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Good, Bad, and Weird Blockbuster Techniques

Updated on November 19, 2014

A look into the Asian Blockbuster

A look into the Asian Blockbuster

A blockbuster film is a film like no other. The culture of the blockbuster was cultivated in Hollywood and quickly spread throughout the world. Creating a film bigger, better, and more brilliant than any before it was a very attractive thing for producers of films. This is one of the major reasons these large-scale productions are now being made in so many different countries around the world. In this class, we have focused primarily on the Asian blockbusters and how they have developed apart from the Hollywood scene. While there are many similarities that seem to have been copied over from the Hollywood culture of the blockbuster, there are also many unique pieces that have been added by the Asian film culture as well. We will use Kim Jee-woon’s The Good, the Bad, the Weird as a platform to show multiple different characteristics of the Asian blockbuster formally, technically, industrially, and as a spectacle.

When looking back on The Good, the Bad, the Weird, I noticed immediately that it was a copy of the 1966 Sergio Leone film, The Good, the Bad, and the Ugly. Both were western films about three men with peculiar personalities and the encounters they have with each other. One particular scene I found strikingly similar as the scene where the three men have a standoff. This was in the latter mid-section of The Good, the Bad, and the Ugly and in the final scene of The Good, the Bad, the Weird. The shot that made me realize how similar they were was the extreme close-up pan of each man’s eyes. This is similar in both films and made me realize that the director was intentionally copying the parts of the film that made it unique. The copying is an obvious indicator that Kin Jee-woon was looking to take a film made before the blockbuster that was pretty popular, and turn it into a global blockbuster through copying the techniques used in the film.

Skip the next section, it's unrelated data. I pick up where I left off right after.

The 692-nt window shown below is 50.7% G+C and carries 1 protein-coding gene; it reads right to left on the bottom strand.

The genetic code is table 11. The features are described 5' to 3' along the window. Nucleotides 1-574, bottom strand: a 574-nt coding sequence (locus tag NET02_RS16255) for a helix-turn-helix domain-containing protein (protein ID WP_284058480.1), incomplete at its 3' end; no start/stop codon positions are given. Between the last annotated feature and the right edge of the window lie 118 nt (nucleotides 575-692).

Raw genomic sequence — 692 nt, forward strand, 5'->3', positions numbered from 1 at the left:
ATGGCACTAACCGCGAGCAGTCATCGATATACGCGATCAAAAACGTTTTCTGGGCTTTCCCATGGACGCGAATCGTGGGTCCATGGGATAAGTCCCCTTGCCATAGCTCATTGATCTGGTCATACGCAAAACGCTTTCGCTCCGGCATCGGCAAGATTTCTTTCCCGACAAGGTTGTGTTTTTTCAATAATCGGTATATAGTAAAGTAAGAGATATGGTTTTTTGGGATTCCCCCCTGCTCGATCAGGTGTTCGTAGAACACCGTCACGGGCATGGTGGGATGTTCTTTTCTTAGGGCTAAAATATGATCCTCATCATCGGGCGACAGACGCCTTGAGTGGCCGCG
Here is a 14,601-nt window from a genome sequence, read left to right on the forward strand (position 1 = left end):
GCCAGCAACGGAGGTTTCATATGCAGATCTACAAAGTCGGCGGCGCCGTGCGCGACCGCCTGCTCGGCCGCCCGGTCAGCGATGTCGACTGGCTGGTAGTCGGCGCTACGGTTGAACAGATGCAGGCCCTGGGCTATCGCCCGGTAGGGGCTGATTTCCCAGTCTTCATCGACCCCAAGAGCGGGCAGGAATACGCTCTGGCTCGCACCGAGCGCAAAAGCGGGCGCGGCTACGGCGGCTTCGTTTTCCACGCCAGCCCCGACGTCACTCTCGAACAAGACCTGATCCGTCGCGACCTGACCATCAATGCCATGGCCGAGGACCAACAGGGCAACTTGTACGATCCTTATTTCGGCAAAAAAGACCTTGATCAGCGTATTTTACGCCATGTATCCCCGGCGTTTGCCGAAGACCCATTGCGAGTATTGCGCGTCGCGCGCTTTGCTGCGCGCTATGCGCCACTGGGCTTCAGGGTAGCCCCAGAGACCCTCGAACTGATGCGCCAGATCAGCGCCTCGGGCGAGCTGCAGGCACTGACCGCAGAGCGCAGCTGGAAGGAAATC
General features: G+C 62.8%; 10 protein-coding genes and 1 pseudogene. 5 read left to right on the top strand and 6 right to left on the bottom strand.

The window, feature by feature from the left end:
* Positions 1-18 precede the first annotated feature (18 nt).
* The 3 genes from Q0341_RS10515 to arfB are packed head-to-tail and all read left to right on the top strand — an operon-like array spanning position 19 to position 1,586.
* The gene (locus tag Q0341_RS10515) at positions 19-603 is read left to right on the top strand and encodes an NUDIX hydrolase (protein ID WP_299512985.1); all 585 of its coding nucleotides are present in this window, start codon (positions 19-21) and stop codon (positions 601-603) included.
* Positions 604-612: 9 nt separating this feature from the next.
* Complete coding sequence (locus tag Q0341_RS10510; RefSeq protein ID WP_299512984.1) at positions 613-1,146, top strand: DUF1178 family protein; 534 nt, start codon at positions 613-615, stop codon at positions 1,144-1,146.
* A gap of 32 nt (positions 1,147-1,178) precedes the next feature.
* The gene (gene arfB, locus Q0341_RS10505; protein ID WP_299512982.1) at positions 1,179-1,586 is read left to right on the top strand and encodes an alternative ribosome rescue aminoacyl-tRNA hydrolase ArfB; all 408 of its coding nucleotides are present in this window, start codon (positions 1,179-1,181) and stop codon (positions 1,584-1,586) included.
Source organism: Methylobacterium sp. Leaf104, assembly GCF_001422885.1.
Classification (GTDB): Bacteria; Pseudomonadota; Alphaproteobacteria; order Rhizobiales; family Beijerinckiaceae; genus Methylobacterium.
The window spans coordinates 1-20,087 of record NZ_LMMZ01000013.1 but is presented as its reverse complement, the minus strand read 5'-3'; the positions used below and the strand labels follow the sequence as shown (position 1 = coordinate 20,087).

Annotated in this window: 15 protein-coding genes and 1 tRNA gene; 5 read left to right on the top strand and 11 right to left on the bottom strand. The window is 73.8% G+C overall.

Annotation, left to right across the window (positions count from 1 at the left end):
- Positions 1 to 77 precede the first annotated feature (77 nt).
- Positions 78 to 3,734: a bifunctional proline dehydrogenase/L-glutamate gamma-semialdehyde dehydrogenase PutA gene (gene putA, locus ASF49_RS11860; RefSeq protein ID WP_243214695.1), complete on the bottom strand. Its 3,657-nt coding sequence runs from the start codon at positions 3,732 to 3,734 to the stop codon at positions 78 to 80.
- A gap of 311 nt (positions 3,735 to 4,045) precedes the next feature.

When viewing the film as a technical production, one can’t help but integrate the film as a spectacle as well. As you can see throughout the film, there are multiple evidences that show that this film was technically produced to be a blockbuster. Some of these facts include a high production cost, estimated at $10 million, the high status actors, Kang-ho song, Byung-hun lee, and Woo-sung Jung, and the use of many pieces/scenes from the previous film as discussed earlier. All of these elements are used to create a blockbuster. Doing everything in an over-the-top manner will help make a film like no other that can’t be categorized in any other way. The reason this film could be considered an Asian blockbuster is because it is blatantly copying one of Hollywood’s successful films. This is a common thing done with Asian films, and it was done in this one.